Maria Cramer, Worse Than Jail: Addicts Civilly Committed Say DOC Abused Them and Failed to Treat Them, https://www.boston.com/news/local-news/2017/07/14/worse-than-jail-addicts-civilly-committed-say-doc-abused-them-and-failed-to-treat-them

Are Narcan Parties a Thing?

Have you heard the rumor that groups of people are having Narcan parties? It is alleged that thrill seekers want the experience of dying and are using Narcan to pull them back from death. Is it fact or fiction? Listen in to this opiate recovery support group as they give their opinions on the subject.

Discussion Guide:

Have you heard of "Narcan parties" also known as "Lazarus parties"?

People who abuse substances are risk takers. They never know if they will die from their next fix. Have you pushed the limits so far that you have depended on someone else to bring you back with Narcan?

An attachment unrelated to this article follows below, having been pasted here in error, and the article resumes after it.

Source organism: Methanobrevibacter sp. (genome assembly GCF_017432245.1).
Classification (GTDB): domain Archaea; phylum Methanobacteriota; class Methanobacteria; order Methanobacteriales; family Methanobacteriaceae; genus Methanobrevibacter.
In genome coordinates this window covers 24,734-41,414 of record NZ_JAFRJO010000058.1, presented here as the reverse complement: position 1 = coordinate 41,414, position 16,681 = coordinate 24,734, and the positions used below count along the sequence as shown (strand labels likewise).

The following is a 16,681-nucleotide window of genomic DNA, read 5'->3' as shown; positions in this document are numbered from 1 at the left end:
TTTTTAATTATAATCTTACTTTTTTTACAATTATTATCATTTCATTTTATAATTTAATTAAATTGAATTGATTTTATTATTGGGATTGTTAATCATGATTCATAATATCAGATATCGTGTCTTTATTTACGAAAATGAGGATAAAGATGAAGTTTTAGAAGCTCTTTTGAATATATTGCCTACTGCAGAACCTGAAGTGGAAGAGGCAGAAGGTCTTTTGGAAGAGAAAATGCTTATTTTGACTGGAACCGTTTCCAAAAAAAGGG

Do you think the people who would participate in a Narcan party are suicidal, thrill seekers or both?

Who would be more likely to use Narcan to bring them back from the dead? An opiate dependent person or a non-dependent person?

What does Narcan do to a person who is addicted to opiates upon their regaining consciousness?

Have you ever known a drug dealer to offer Narcan with their heroin or opiates? What would the purpose be?

How will the so called Narcan parties hurt opiate addicts and add to the stigma against them?

Who benefits from the reports of these parties?

Supplemental Reading: